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“There was something about Alberta. The woman was empty and longing for something, just like Freda, and like Freda she didn’t know what it was.”

***

All she had were a few pieces of clothing she had thrown into a large crumpled plastic shopping bag. They were all she needed. The less the baggage, the better. She knew she was running but had no idea where. What she knew for sure was that she needed go. Now. Freda felt guilty leaving this way, like she was fleeing the scene. Still, the thought of staying frightened her more than a guilty conscious. Taking a quick glance around the tiny bedroom, she grabbed her bag and headed to the door.

Freda had loved Alberta, or rather thought she had. When she met Alberta, she was so confused. All she knew was that she was the opposite of her fiancé Robert, and not just because of her gender. Alberta was kind and thoughtful. Gentle. Robert was…well, he just wasn’t any of those things. The day she decided to end the engagement, a weight had lifted.

She, along with her mother, and Robert’s mom had been planning the wedding for almost a year. Right down to the last-minute details of the size and shape of the ice cubes for the refreshing beverages. Cylinder cut, no more than three inches thick. Freda didn’t think she had ever loved Robert. He was dependable and reliable. He worked at a Fortune 500 company. Director of Operations or something. The point was, he made good money, and her mother was pleased. He would be a good provider. She was on her way to having the life her mother always wanted. Another reason she called it off. She had finally realized that living a life to please her mother was no life at all.

Freda’s thoughts were interrupted by the shrill ring of the telephone. Glancing down at the caller ID she saw it was Alberta calling from work. Two weeks ago, Freda had thought she was madly in love with the woman. She realized she was recovering from post-traumatic stress. The after-effect of living someone else’s life. She had been an emotional wreck. A feeling of guilt washed over her as she thought about Alberta coming home and finding her and all her things gone.

The thought of writing a note had not even occurred to her. She debated picking up the phone, impulsively grabbing it on the last ring before voicemail.

“Hi Alberta,” she said in a tired voice. Trying to sound sick.

“Oh, Freda. Thank God,” Alberta said exhaling a sigh of relief. “I was worried. I called the store and they said you didn’t come in or call out either. I tried your cell and it went straight to voicemail. You didn’t say anything about not going in this morning. Are you okay baby?”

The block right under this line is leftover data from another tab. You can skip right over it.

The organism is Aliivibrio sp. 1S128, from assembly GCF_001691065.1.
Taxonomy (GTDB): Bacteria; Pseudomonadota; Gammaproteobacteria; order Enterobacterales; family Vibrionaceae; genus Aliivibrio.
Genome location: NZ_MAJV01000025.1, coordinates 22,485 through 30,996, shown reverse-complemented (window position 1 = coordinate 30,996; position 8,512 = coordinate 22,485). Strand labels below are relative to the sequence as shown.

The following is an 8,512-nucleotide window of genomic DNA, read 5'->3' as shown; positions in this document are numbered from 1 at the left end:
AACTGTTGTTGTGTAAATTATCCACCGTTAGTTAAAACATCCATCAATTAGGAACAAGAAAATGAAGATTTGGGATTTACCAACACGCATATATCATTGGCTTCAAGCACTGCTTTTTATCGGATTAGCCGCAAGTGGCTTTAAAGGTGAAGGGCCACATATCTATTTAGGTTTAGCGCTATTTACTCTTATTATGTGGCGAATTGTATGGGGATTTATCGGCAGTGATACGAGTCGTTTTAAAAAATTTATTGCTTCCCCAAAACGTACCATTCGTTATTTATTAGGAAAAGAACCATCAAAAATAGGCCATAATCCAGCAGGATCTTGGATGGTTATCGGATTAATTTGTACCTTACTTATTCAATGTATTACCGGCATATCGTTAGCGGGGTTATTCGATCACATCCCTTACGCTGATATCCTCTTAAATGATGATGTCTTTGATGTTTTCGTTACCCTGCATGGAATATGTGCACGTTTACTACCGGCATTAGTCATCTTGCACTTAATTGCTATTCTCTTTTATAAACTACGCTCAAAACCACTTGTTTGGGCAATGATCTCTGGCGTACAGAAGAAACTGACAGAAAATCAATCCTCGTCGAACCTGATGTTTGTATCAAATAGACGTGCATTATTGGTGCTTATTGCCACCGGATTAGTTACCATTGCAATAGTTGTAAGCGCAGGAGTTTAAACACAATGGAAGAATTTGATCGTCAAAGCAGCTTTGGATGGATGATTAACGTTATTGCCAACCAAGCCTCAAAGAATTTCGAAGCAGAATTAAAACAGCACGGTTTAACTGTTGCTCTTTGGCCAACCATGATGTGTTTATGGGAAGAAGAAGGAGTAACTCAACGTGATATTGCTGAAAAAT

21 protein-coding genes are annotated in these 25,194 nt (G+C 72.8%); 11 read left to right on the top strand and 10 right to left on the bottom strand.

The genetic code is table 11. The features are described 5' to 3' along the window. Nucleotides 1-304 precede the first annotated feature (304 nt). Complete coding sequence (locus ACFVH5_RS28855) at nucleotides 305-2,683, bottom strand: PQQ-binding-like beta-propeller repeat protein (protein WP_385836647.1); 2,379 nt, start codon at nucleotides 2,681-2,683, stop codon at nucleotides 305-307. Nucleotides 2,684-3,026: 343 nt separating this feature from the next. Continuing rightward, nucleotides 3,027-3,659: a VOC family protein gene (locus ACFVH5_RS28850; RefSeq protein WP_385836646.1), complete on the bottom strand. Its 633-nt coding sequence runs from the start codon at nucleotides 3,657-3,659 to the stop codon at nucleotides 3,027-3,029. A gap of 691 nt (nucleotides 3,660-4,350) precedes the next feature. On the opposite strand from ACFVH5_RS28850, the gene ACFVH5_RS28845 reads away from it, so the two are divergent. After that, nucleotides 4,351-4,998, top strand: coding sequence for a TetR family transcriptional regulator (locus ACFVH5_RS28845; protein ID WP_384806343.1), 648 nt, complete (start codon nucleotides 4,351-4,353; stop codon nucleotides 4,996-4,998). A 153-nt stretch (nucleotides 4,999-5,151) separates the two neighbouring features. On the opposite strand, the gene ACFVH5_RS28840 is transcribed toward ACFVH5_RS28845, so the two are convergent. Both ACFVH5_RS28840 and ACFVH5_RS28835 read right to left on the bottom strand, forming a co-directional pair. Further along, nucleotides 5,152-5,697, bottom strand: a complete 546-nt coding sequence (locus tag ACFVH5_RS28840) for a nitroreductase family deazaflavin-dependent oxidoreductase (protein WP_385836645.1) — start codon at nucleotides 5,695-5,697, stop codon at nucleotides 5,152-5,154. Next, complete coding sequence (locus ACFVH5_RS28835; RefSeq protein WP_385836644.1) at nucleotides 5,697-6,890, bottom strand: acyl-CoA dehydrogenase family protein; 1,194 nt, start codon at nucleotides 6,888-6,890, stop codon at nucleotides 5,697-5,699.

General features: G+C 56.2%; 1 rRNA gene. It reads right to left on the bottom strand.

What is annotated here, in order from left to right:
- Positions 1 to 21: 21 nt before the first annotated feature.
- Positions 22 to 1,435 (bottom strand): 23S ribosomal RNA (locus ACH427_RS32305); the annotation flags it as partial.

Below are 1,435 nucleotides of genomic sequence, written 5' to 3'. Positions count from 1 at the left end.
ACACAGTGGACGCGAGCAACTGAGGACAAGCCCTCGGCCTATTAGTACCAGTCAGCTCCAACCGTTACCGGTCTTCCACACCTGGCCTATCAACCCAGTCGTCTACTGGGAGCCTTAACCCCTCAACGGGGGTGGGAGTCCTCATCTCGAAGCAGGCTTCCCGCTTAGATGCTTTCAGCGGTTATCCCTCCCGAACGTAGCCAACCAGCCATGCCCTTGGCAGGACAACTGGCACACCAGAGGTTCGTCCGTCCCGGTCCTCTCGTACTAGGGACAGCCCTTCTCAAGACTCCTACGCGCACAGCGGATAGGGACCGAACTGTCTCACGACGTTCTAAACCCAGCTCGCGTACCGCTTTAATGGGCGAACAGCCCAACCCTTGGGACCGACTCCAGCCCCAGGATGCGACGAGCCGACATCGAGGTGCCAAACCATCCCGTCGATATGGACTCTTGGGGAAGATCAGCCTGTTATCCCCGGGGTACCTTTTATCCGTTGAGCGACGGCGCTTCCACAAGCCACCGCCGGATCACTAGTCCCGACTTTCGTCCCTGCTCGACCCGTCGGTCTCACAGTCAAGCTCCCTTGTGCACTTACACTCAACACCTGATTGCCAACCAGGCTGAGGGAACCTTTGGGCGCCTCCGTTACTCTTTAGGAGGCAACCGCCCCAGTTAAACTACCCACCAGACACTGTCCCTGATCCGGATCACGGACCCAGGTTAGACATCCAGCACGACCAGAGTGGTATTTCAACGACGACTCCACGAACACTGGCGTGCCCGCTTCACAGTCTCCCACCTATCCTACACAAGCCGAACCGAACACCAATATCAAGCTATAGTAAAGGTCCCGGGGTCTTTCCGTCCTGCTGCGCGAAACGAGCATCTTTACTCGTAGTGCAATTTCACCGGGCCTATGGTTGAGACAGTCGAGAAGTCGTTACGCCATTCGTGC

Freda cringed at the word baby. What had once made her feel warm and protected now just made her feel uncomfortable. It seemed foreign.

“Yeah, I’m all right. I just felt a little nauseous after my shower this morning. I lay down to catch my bearing and then the phone rang, and it was you. I must have dozed off. Just tired, I guess.”

“Thank God.So many crazy thoughts went through my mind when they said you never made it to work. I’m just so glad you are okay. I should come home and take care of you. Make you feel good,” she said seductively.

Hearing her talk like that, Freda thought she was getting queasy for real this time.

“No,” she said quickly.

“That would be silly. I’m feeling much better. As a matter of fact, I’m going to make that turkey chili you love so much,” she lied.

Freda felt sorry as soon as the lie left her lips but it was unavoidable. Alberta could be so suffocating at times. If she let her leave early and rush home, she would have to delay her plans. If she stayed another day, she was sure she would lose her mind.

Alberta gave a high pitch squeal of excitement, so loud that Freda had to move the phone away from her ear. Goodness, the woman was at work in a cubicle. Surrounded by co-workers, who she guessed were used to Alberta’s bubbly if not often annoying demeanor. Alberta continued in her sweet voice.

“Oh, sweetie I would love that,” she gushed. “Are you sure? You do need your rest and I can take care of you.”

“Alberta, I said I’m okay. Now please stop fussing over me,” Freda said trying to keep her voice steady, without showing the aggravation she felt. “Go back to work. I have shopping and dinner to prepare,” she lied again.

“Okay, okay,” Alberta said, sensing Freda’s annoyance.

Freda had been so touchy as of late. Alberta felt like she was walking on eggshells. Heck, she had been downright grumpy the past two weeks or so, Alberta had noticed.

“I’ll pick up a bottle of that wine you like. It will go great with the chili. I should be home around six. I love you.”

“Me, too,” Freda said. She quickly hung up before Alberta could continue what felt like a ridiculous conversation.